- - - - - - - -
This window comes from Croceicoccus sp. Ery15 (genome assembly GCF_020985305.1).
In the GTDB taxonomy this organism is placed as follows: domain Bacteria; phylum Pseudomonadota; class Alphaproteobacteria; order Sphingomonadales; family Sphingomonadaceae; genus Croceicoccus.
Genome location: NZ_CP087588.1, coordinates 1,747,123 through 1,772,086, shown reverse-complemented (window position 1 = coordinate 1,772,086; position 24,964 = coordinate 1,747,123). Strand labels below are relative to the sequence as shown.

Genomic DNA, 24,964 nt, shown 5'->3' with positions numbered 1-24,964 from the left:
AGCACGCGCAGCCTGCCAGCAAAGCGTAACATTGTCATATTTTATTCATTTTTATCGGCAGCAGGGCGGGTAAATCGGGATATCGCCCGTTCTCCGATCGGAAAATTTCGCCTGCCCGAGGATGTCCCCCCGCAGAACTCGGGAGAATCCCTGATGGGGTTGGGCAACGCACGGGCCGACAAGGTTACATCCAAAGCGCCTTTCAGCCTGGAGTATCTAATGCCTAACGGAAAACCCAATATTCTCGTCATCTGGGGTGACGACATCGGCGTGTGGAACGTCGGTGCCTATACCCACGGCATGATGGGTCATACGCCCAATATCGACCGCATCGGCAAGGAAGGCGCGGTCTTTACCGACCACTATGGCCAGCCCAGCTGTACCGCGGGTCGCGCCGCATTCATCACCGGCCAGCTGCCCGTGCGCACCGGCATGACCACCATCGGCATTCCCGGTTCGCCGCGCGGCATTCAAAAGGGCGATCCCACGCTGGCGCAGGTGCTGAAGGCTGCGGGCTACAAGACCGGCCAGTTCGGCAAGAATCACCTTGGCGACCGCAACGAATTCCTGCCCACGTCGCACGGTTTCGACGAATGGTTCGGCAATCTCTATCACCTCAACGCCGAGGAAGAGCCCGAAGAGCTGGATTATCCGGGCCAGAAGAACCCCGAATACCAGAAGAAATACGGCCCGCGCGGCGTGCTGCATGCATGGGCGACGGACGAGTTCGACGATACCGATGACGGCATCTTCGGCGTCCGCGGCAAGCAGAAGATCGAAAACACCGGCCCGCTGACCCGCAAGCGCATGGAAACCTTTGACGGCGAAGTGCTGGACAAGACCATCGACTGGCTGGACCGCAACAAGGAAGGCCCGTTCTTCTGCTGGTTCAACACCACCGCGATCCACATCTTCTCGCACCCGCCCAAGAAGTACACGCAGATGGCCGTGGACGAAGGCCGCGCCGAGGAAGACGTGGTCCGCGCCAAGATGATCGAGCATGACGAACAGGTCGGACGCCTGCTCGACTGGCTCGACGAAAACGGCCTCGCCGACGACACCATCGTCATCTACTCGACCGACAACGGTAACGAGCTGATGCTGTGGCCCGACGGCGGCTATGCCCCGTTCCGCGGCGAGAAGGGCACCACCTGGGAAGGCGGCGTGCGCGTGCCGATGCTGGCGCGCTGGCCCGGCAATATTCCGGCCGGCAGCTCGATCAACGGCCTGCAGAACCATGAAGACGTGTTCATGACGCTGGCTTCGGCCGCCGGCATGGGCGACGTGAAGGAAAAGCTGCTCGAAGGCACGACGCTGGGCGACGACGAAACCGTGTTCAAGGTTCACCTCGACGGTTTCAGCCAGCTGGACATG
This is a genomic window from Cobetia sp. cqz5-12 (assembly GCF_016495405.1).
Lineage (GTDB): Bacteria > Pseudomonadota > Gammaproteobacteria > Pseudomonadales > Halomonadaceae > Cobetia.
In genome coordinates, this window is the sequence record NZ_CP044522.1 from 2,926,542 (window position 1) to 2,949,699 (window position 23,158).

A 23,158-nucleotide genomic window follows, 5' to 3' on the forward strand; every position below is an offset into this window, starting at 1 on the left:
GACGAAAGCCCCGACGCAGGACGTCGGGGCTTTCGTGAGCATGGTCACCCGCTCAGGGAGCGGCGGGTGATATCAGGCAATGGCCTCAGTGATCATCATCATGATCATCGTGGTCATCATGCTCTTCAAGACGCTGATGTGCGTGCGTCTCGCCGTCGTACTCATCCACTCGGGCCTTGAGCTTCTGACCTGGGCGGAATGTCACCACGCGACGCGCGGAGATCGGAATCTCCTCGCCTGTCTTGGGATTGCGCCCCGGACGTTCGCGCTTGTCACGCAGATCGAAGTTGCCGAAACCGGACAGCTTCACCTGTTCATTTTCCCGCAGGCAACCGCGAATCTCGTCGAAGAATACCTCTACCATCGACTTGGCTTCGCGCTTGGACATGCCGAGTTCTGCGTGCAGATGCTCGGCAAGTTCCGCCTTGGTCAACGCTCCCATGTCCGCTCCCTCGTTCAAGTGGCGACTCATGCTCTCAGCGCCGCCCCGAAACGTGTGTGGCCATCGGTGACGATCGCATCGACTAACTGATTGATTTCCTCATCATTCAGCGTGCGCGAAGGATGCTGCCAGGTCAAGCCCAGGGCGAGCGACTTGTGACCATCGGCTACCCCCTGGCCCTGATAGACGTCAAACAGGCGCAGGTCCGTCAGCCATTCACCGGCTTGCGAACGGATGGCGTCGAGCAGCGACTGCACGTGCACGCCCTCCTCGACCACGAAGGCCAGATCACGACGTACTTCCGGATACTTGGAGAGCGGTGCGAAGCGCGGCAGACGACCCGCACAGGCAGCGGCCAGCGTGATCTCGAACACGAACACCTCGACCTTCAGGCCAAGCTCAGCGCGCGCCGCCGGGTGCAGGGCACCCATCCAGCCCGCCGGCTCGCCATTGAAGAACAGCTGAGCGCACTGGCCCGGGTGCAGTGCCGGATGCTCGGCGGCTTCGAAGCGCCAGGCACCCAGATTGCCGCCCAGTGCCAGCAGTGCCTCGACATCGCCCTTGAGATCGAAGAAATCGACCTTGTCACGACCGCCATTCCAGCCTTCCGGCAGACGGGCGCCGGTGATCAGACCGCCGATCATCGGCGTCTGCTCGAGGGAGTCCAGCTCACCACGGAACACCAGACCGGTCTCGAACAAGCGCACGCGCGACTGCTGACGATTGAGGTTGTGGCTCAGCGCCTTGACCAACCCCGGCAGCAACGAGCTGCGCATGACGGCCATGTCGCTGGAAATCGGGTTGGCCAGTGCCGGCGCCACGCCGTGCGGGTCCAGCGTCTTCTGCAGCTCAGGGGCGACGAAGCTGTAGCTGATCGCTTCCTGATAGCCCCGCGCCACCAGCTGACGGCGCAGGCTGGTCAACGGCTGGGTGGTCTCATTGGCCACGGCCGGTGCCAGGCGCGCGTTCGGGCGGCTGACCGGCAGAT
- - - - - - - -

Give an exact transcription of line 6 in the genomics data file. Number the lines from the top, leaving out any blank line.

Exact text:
This is a genomic window from Cobetia sp. cqz5-12 (assembly GCF_016495405.1).